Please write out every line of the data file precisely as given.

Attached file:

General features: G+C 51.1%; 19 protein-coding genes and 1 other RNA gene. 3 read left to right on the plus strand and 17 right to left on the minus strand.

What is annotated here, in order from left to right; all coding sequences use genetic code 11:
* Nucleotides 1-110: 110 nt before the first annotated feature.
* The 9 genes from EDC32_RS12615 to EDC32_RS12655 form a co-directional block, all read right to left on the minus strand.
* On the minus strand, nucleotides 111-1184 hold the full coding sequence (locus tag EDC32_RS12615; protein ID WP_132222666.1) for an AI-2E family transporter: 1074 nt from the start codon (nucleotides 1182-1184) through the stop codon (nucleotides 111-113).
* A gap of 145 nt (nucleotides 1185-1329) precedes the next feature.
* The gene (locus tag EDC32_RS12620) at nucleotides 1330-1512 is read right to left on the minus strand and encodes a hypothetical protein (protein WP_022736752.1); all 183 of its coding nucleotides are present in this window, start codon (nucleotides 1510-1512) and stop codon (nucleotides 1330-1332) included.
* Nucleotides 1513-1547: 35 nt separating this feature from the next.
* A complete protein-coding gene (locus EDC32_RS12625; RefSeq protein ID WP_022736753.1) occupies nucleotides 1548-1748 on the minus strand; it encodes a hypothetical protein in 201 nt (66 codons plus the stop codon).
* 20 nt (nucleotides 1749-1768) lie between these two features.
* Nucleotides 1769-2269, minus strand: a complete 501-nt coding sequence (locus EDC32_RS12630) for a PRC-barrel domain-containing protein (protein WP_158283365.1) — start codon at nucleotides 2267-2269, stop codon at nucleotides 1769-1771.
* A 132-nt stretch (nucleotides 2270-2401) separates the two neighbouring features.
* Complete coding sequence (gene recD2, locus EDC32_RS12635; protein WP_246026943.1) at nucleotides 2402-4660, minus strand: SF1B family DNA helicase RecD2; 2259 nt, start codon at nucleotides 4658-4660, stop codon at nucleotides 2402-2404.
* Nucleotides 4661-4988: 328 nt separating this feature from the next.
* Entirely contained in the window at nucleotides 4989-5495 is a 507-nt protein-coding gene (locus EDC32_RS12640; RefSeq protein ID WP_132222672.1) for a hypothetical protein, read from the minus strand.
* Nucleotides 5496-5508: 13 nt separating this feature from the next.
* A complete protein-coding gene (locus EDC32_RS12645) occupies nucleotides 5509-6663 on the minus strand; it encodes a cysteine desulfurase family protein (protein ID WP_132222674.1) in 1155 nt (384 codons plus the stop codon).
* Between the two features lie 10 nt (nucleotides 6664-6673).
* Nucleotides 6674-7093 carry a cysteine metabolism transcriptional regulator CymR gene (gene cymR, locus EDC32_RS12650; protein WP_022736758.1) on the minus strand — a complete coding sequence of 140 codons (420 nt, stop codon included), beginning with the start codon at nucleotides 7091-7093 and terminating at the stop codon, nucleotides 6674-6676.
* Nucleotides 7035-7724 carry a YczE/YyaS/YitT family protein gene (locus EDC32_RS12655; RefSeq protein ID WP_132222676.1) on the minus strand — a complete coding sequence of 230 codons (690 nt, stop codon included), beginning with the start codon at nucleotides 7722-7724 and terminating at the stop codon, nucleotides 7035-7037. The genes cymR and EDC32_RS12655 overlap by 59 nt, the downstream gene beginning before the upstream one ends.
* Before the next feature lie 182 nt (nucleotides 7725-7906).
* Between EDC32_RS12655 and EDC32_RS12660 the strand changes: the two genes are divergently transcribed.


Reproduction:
General features: G+C 51.1%; 19 protein-coding genes and 1 other RNA gene. 3 read left to right on the plus strand and 17 right to left on the minus strand.

What is annotated here, in order from left to right; all coding sequences use genetic code 11:
* Nucleotides 1-110: 110 nt before the first annotated feature.
* The 9 genes from EDC32_RS12615 to EDC32_RS12655 form a co-directional block, all read right to left on the minus strand.
* On the minus strand, nucleotides 111-1184 hold the full coding sequence (locus tag EDC32_RS12615; protein ID WP_132222666.1) for an AI-2E family transporter: 1074 nt from the start codon (nucleotides 1182-1184) through the stop codon (nucleotides 111-113).
* A gap of 145 nt (nucleotides 1185-1329) precedes the next feature.
* The gene (locus tag EDC32_RS12620) at nucleotides 1330-1512 is read right to left on the minus strand and encodes a hypothetical protein (protein WP_022736752.1); all 183 of its coding nucleotides are present in this window, start codon (nucleotides 1510-1512) and stop codon (nucleotides 1330-1332) included.
* Nucleotides 1513-1547: 35 nt separating this feature from the next.
* A complete protein-coding gene (locus EDC32_RS12625; RefSeq protein ID WP_022736753.1) occupies nucleotides 1548-1748 on the minus strand; it encodes a hypothetical protein in 201 nt (66 codons plus the stop codon).
* 20 nt (nucleotides 1749-1768) lie between these two features.
* Nucleotides 1769-2269, minus strand: a complete 501-nt coding sequence (locus EDC32_RS12630) for a PRC-barrel domain-containing protein (protein WP_158283365.1) — start codon at nucleotides 2267-2269, stop codon at nucleotides 1769-1771.
* A 132-nt stretch (nucleotides 2270-2401) separates the two neighbouring features.
* Complete coding sequence (gene recD2, locus EDC32_RS12635; protein WP_246026943.1) at nucleotides 2402-4660, minus strand: SF1B family DNA helicase RecD2; 2259 nt, start codon at nucleotides 4658-4660, stop codon at nucleotides 2402-2404.
* Nucleotides 4661-4988: 328 nt separating this feature from the next.
* Entirely contained in the window at nucleotides 4989-5495 is a 507-nt protein-coding gene (locus EDC32_RS12640; RefSeq protein ID WP_132222672.1) for a hypothetical protein, read from the minus strand.
* Nucleotides 5496-5508: 13 nt separating this feature from the next.
* A complete protein-coding gene (locus EDC32_RS12645) occupies nucleotides 5509-6663 on the minus strand; it encodes a cysteine desulfurase family protein (protein ID WP_132222674.1) in 1155 nt (384 codons plus the stop codon).
* Between the two features lie 10 nt (nucleotides 6664-6673).
* Nucleotides 6674-7093 carry a cysteine metabolism transcriptional regulator CymR gene (gene cymR, locus EDC32_RS12650; protein WP_022736758.1) on the minus strand — a complete coding sequence of 140 codons (420 nt, stop codon included), beginning with the start codon at nucleotides 7091-7093 and terminating at the stop codon, nucleotides 6674-6676.
* Nucleotides 7035-7724 carry a YczE/YyaS/YitT family protein gene (locus EDC32_RS12655; RefSeq protein ID WP_132222676.1) on the minus strand — a complete coding sequence of 230 codons (690 nt, stop codon included), beginning with the start codon at nucleotides 7722-7724 and terminating at the stop codon, nucleotides 7035-7037. The genes cymR and EDC32_RS12655 overlap by 59 nt, the downstream gene beginning before the upstream one ends.
* Before the next feature lie 182 nt (nucleotides 7725-7906).
* Between EDC32_RS12655 and EDC32_RS12660 the strand changes: the two genes are divergently transcribed.